2. Even with the Packers Defensive shortcomings, the Pack have enough defense to shut Ray Rice down, as they’ve done to all running backs this season, and make Flacco put the game on his Arm and in a Shootout with Mr. Rodgers. The biggest task will be taken on by the offense and actually putting touchdowns on the board instead of field goals, if not it may come down to a nail bitter and thus far, We all know Green Bay hasn’t done well in those two games this season.

  3. The problem is the pass defense and red zone scoring offense. Green Bay needs four touchdowns and two field goals not four field goals and 2 touchdowns.

    1. I think 2 TD’s and 4 FG will be more than enough to beat Balt. I’m not sure Balt will be able to score 20 pts on the Packers. But yeah, we need to get a little better in red zone efficiency. During McCarthy’s tenure the Packers are #1 in the NFL, IIRC in red zone efficiency. Guess that McCarthy guy is a pretty damn good playcaller after all!

      This is the first time they’ve struggled w/ it. I’m pretty sure they’ll get in figured out pretty quickly tho.

    1. I read that earlier. Too bad! I was really looking forward to seeing what he could do w/ a full offseason in GB. That kids got a ton of physical talent. Glad he went to and AFC team and I can keep an eye on him and root for him.

    2. So, after TT cuts Jeremy Ross and places Robert Francois on IR, he fills their roster spots with RB Michael Hill, an UDFA out of Missouri Western, and CB James Nixon, an UDFA out of Univ. California of Pennsylvania. I heard that the Bills wanted to sign Nixon off of the practice squad but TT wanted to keep him. Instead, we lose Johnson. Let’s see, we now have 7 CBs on the roster. I guess that tells you how good of a prospect Johnson was. Turns out he was a wasted draft pick.

  4. The home/away stats strongly favor the Ravens yet the oddsmakers have the Pck a 3 point favorite. When Vegas goes against the trends, they are usually right. Having said that, hard for this Packer fan to see GB winning this game with Matthews and Jones sidelined and hayward still out. Not to mention the Ravens are adding Monroe at OT. But we shall see, that’s why Sundays are a blast! My money will stay on sideline this week. Next week we will be home and Jones and Hayward should be ready to go. That sounds like a better opportunity depending on the spread.

    1. Perry showed what he can do rushing from Matthews spot last week and Neal had a very good game too. Eugene Monroe isn’t a quality LT, good at best and that being kinda kind to him. Average at best… I see the Packers stuffing Rice and the run game and Sheilds putting the clamps on Torrey Smith. Balt is going to have difficulty moving the ball on the Packers D.

      On offense, Lacy might struggle running the balls some, but I think he’ll do just enough to be productive. 19 for 75 and a TD. Packers will have to block Suggs and Dumervil but they can give them a little help. Rodgers can torch the Balt secondary which is awful and has only one good player in Smtith at CB. Rodgers throws for 290 and 3 TD’s.

      This Packer fan sees a 27-17 Packer W!

      1. Make that 2 Rodgers TD passes, since I have Lacy running for one too. Just so it adds up correctly.

      2. Disagree about Eugene Monroe. In 2011, PFF had him as the 6th-best OT in football, among 76 tackles. In 2012, he was No. 15 among 80 OTs. He’s a good player.

        And I’m curious as to what makes you think Jimmy Smith is the one good player in the Baltimore secondary. Lardarius Webb is their top CB, and Smith has been largely inconsistent since coming into the league.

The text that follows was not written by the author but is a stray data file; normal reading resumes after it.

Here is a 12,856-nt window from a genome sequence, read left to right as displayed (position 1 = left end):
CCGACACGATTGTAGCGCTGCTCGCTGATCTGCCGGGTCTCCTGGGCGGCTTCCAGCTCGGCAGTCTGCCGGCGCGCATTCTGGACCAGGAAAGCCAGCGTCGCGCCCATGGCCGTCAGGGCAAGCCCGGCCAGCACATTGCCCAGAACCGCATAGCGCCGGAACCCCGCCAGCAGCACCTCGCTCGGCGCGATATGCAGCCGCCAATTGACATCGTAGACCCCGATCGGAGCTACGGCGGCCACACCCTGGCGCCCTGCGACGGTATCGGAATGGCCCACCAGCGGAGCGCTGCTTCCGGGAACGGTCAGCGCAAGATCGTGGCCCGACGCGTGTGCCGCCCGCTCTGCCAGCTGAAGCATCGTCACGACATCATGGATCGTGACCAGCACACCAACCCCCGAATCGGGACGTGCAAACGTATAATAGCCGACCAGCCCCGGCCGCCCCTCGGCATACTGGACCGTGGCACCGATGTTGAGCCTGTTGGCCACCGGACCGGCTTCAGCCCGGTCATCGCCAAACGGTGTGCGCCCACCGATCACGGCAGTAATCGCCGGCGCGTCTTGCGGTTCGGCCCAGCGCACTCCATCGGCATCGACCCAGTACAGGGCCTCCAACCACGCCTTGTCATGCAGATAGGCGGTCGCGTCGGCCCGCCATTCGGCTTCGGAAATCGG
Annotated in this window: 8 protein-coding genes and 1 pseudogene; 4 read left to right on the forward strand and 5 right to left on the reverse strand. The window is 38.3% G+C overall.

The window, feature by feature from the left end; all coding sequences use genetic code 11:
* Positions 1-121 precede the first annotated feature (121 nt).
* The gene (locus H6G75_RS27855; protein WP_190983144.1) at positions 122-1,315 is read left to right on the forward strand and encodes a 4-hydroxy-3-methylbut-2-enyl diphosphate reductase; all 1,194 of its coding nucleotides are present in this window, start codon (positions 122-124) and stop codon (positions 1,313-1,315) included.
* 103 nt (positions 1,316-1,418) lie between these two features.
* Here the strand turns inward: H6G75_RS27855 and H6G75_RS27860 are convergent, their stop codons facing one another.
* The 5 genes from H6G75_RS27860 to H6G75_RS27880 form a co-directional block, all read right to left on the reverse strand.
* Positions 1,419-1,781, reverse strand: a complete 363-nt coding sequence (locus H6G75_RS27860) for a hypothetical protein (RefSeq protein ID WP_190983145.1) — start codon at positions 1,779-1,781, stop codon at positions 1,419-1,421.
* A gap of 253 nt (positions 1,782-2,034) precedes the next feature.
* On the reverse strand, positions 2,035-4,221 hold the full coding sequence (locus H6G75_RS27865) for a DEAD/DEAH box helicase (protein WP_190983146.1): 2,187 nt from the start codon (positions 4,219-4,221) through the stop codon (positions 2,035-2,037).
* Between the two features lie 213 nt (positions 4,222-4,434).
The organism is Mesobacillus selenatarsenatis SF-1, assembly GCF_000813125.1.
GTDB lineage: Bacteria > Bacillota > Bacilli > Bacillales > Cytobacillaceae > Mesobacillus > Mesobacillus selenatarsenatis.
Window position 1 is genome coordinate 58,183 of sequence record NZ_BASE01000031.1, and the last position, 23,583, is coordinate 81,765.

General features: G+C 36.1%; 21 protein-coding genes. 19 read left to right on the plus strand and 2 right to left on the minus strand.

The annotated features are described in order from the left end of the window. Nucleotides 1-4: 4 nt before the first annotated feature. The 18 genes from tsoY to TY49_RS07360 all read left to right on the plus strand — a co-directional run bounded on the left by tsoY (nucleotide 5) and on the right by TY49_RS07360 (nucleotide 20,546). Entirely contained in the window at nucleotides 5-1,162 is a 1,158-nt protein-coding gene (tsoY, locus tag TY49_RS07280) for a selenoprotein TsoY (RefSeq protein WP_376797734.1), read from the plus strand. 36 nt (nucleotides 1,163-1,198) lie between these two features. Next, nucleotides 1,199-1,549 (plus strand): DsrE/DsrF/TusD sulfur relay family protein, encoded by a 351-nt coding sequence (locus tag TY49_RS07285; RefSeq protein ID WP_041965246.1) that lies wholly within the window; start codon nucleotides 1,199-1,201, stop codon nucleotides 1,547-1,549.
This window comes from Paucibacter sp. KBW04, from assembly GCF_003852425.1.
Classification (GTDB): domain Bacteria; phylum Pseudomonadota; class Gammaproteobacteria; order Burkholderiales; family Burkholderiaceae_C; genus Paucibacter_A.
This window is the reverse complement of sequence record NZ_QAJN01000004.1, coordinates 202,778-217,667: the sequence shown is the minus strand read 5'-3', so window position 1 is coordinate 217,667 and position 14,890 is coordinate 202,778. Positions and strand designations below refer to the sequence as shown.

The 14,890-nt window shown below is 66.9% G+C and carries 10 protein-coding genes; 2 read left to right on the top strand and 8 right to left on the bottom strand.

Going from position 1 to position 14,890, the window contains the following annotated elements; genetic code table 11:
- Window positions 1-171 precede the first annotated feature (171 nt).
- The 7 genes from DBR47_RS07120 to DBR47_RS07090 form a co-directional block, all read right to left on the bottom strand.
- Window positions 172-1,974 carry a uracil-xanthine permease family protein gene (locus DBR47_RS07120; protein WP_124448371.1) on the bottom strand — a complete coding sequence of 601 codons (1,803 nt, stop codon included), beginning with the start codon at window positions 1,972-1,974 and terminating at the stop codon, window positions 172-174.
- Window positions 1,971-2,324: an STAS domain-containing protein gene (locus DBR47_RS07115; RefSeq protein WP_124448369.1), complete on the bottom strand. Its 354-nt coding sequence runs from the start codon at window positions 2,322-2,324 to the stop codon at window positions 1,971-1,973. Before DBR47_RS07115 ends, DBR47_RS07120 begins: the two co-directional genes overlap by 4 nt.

1. S Monroe was #15 among LT. There’s only 32 “starting” LT in the NFL, the rest are backups. That hardly makes him better than average.

          Found this quote interesting…

          “The Ravens will start Eugene Monroe — whom they acquired last week in a trade — at left tackle, but he hadn’t been playing well with the Jacksonville Jaguars, so that’s not necessarily an immediate upgrade.”

          Hope that clears things up for you.

        2. In another article they said Smith was the only player in the Balt secondary that was playing very well. Nothing mentioned about Webb, but that probably has a lot to do w/ this.


          I found it interesting that it was his 2nd ACL in 3 years. Apparently he’s not the #1 CB now. Maybe last year, pre-injury.

          That great FA pickup Michael Huff hasn’t done anything either. He’s on the Bench behind a rookie, sure wish we could have signed him to our bench.

          Bottom line is the Balt pass Defense hasn’t played very well all year. Tannehill put 300 yds and an 86 QB rating on them and Manning LIT THEM UP!

        3. BTW if he was any good, the Jags wouldn’t have drafted a LT with the 2nd overall pick in this years draft. They could have looked at another position (of which they have ALOT of needs) or at the very least moved him to RT and had a pretty damn good set of bookend OT’s. Instead they “gave” him away for a couple of mid to late round picks. Why do you think that is?

          Kinda makes you go Hmmm, doesn’t it?

          1. “They could have looked at another position”….

            Isn’t that what the Packers do…draft the best player available regardless of position….”Kinda makes you go Hmmm, doesn’t it?”

            1. That’s why I said “or at least move him to RB and had bookend OT”

              Guess you didn’t bother to read that part?! Hmmmm…

  5. “while the Ravens have Flacco, Smith and not much else.”

    So is this to be taken as being less/equal than the Lions without Calvin Johnson?….SMH.

  6. The Packers have played 2 road games and may have won both games if not for some killer turnovers. If the Packers play as well as they did in their previous road games and eliminate turnovers they should be able to defeat the Ravens. Also limit penalties. I like the Pack 27-16. Thanks, Since ’61

    1. How was the trip to Amsterdam? Did you ask the hotel to record the Packer game for you, like I mentioned?

      1. Stroh – thanks for asking.The trip to Amsterdam went well. I was there until Tuesday and then on to London. I was traveling for business and to meet with customers and partners. The hotel did record the game but they had the wrong time and only recorded the second half. Since, I returned home on Friday evening I have seen the entire Lions game tape and I hope the Packers will maintain their strong play against the Ravens this week. No turnovers by the Packers are a key for this game. Thanks, Since ’61